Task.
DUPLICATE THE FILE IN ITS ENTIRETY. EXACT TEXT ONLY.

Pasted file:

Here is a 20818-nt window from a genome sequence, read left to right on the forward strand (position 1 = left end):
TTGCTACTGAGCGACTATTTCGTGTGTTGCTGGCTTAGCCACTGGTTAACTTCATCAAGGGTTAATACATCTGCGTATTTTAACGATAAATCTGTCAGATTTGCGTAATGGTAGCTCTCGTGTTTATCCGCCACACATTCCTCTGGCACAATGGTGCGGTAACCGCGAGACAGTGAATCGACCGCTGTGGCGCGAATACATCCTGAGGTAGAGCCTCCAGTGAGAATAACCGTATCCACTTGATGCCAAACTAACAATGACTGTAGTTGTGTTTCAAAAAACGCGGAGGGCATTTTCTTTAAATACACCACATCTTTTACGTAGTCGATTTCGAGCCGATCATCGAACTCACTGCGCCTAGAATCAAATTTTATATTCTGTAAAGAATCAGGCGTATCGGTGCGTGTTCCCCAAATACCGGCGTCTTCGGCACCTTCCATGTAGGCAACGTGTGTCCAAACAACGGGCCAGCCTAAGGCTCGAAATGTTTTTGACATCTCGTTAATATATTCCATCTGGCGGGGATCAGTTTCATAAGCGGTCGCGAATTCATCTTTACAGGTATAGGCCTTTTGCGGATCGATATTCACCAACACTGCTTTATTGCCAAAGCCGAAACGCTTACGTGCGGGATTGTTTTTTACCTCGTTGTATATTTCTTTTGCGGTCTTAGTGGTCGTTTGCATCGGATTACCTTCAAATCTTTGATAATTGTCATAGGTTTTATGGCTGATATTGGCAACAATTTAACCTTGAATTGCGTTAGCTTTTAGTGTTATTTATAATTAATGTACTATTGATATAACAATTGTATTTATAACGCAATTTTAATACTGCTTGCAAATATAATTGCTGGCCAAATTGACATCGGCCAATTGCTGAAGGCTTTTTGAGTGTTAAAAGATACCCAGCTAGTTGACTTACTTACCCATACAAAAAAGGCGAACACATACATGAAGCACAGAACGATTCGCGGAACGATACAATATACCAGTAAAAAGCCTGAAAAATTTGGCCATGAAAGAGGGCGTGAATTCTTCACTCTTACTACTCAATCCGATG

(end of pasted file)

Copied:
Here is a 20818-nt window from a genome sequence, read left to right on the forward strand (position 1 = left end):
TTGCTACTGAGCGACTATTTCGTGTGTTGCTGGCTTAGCCACTGGTTAACTTCATCAAGGGTTAATACATCTGCGTATTTTAACGATAAATCTGTCAGATTTGCGTAATGGTAGCTCTCGTGTTTATCCGCCACACATTCCTCTGGCACAATGGTGCGGTAACCGCGAGACAGTGAATCGACCGCTGTGGCGCGAATACATCCTGAGGTAGAGCCTCCAGTGAGAATAACCGTATCCACTTGATGCCAAACTAACAATGACTGTAGTTGTGTTTCAAAAAACGCGGAGGGCATTTTCTTTAAATACACCACATCTTTTACGTAGTCGATTTCGAGCCGATCATCGAACTCACTGCGCCTAGAATCAAATTTTATATTCTGTAAAGAATCAGGCGTATCGGTGCGTGTTCCCCAAATACCGGCGTCTTCGGCACCTTCCATGTAGGCAACGTGTGTCCAAACAACGGGCCAGCCTAAGGCTCGAAATGTTTTTGACATCTCGTTAATATATTCCATCTGGCGGGGATCAGTTTCATAAGCGGTCGCGAATTCATCTTTACAGGTATAGGCCTTTTGCGGATCGATATTCACCAACACTGCTTTATTGCCAAAGCCGAAACGCTTACGTGCGGGATTGTTTTTTACCTCGTTGTATATTTCTTTTGCGGTCTTAGTGGTCGTTTGCATCGGATTACCTTCAAATCTTTGATAATTGTCATAGGTTTTATGGCTGATATTGGCAACAATTTAACCTTGAATTGCGTTAGCTTTTAGTGTTATTTATAATTAATGTACTATTGATATAACAATTGTATTTATAACGCAATTTTAATACTGCTTGCAAATATAATTGCTGGCCAAATTGACATCGGCCAATTGCTGAAGGCTTTTTGAGTGTTAAAAGATACCCAGCTAGTTGACTTACTTACCCATACAAAAAAGGCGAACACATACATGAAGCACAGAACGATTCGCGGAACGATACAATATACCAGTAAAAAGCCTGAAAAATTTGGCCATGAAAGAGGGCGTGAATTCTTCACTCTTACTACTCAATCCGATG